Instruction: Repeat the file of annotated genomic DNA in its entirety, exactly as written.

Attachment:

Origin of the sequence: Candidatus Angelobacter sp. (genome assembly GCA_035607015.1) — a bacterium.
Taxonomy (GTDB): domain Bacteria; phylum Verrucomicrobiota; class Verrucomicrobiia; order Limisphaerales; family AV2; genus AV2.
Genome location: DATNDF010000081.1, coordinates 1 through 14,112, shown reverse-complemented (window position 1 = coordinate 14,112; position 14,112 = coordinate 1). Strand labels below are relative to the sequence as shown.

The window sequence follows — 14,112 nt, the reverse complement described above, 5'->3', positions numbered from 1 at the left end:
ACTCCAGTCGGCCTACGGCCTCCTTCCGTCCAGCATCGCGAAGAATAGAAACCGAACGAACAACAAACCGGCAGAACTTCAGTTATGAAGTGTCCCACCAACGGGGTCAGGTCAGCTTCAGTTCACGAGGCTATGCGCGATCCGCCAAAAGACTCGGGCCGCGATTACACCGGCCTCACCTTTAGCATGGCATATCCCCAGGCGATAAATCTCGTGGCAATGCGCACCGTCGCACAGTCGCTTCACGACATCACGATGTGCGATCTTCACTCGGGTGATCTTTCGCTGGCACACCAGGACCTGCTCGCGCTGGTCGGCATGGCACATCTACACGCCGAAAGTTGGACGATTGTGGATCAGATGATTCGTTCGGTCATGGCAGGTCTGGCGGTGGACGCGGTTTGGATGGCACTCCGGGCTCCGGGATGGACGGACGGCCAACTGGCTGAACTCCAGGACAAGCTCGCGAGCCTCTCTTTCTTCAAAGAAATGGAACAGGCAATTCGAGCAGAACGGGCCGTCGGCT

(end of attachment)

Origin of the sequence: Candidatus Angelobacter sp. (genome assembly GCA_035607015.1) — a bacterium.
Taxonomy (GTDB): domain Bacteria; phylum Verrucomicrobiota; class Verrucomicrobiia; order Limisphaerales; family AV2; genus AV2.
Genome location: DATNDF010000081.1, coordinates 1 through 14,112, shown reverse-complemented (window position 1 = coordinate 14,112; position 14,112 = coordinate 1). Strand labels below are relative to the sequence as shown.

The window sequence follows — 14,112 nt, the reverse complement described above, 5'->3', positions numbered from 1 at the left end:
ACTCCAGTCGGCCTACGGCCTCCTTCCGTCCAGCATCGCGAAGAATAGAAACCGAACGAACAACAAACCGGCAGAACTTCAGTTATGAAGTGTCCCACCAACGGGGTCAGGTCAGCTTCAGTTCACGAGGCTATGCGCGATCCGCCAAAAGACTCGGGCCGCGATTACACCGGCCTCACCTTTAGCATGGCATATCCCCAGGCGATAAATCTCGTGGCAATGCGCACCGTCGCACAGTCGCTTCACGACATCACGATGTGCGATCTTCACTCGGGTGATCTTTCGCTGGCACACCAGGACCTGCTCGCGCTGGTCGGCATGGCACATCTACACGCCGAAAGTTGGACGATTGTGGATCAGATGATTCGTTCGGTCATGGCAGGTCTGGCGGTGGACGCGGTTTGGATGGCACTCCGGGCTCCGGGATGGACGGACGGCCAACTGGCTGAACTCCAGGACAAGCTCGCGAGCCTCTCTTTCTTCAAAGAAATGGAACAGGCAATTCGAGCAGAACGGGCCGTCGGCT